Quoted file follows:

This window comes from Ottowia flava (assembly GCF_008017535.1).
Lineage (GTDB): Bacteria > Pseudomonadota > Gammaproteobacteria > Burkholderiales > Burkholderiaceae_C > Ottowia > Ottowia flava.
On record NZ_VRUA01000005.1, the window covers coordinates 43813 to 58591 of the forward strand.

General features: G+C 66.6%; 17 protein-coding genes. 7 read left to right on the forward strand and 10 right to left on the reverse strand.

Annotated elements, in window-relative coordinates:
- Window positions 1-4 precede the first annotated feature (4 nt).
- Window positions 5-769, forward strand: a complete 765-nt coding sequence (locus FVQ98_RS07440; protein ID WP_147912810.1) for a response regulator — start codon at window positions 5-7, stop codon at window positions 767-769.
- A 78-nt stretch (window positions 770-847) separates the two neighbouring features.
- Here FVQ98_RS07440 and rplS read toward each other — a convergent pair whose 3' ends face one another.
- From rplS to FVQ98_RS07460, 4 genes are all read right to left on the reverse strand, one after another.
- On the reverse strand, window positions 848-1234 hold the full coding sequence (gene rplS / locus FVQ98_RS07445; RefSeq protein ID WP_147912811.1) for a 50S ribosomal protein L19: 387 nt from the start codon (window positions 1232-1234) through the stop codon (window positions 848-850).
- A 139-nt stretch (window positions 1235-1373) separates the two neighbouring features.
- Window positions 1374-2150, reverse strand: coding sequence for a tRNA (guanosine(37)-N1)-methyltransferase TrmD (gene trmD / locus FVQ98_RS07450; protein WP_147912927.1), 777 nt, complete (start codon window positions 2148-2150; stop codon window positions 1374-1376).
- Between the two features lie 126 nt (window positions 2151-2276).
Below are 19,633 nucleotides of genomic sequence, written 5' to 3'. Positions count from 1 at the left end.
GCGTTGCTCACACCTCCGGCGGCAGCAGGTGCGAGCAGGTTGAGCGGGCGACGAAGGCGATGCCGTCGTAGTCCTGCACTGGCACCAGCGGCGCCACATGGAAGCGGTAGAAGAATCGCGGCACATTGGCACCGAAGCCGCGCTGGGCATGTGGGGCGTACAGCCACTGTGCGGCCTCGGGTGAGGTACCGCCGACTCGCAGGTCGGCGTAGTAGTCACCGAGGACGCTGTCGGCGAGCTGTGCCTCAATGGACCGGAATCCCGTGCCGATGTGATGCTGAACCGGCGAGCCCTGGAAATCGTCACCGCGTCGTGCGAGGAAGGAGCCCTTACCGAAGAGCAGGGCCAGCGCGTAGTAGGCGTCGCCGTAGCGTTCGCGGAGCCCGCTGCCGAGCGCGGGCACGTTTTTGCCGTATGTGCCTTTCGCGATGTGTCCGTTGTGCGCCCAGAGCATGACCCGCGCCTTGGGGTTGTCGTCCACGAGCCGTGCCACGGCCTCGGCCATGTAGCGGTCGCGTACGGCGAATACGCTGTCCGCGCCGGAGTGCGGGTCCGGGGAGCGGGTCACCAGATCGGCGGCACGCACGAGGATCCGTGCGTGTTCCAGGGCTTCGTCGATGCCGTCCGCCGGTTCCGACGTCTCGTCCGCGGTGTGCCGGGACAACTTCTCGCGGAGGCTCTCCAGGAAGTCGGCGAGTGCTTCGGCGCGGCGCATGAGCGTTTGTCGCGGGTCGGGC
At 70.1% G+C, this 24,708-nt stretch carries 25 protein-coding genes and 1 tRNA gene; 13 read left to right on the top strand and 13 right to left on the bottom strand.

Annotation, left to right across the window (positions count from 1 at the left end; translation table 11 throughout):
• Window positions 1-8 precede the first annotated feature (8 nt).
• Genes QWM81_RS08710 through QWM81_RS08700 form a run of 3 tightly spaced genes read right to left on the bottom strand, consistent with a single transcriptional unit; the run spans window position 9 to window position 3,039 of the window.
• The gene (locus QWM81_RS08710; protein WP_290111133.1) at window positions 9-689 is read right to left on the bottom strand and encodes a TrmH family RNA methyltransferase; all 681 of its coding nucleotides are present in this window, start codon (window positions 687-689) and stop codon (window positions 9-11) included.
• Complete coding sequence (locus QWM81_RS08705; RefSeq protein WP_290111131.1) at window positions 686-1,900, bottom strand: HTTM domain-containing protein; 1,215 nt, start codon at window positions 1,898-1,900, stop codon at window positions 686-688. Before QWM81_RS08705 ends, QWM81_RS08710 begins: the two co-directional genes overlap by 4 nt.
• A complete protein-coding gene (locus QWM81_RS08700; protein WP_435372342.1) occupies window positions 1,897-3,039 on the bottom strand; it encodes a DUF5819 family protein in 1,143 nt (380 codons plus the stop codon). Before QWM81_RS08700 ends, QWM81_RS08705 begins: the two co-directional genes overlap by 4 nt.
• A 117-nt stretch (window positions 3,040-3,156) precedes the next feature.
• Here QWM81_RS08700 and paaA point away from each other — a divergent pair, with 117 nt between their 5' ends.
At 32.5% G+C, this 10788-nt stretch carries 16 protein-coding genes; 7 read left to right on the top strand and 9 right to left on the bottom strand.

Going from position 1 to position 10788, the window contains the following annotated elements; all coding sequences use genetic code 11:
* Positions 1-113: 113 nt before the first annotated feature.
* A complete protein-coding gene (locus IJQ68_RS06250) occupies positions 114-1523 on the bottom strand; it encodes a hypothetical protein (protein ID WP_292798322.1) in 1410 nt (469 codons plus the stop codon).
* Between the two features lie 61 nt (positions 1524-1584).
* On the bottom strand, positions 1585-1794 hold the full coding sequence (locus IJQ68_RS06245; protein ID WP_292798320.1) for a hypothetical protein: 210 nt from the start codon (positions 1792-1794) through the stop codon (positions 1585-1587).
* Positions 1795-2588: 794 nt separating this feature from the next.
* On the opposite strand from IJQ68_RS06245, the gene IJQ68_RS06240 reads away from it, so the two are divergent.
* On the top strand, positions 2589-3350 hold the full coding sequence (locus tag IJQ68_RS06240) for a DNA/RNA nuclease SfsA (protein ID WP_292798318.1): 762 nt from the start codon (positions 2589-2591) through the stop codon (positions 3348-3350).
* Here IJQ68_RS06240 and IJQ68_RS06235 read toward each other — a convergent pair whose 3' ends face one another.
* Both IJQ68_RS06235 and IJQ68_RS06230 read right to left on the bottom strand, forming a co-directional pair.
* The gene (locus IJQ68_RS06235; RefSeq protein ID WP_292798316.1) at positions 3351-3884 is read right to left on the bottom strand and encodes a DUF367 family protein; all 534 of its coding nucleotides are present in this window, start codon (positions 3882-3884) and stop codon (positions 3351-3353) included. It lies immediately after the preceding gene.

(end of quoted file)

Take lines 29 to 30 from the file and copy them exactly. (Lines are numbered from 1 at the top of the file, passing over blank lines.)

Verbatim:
* A complete protein-coding gene (locus IJQ68_RS06250) occupies positions 114-1523 on the bottom strand; it encodes a hypothetical protein (protein ID WP_292798322.1) in 1410 nt (469 codons plus the stop codon).
* Between the two features lie 61 nt (positions 1524-1584).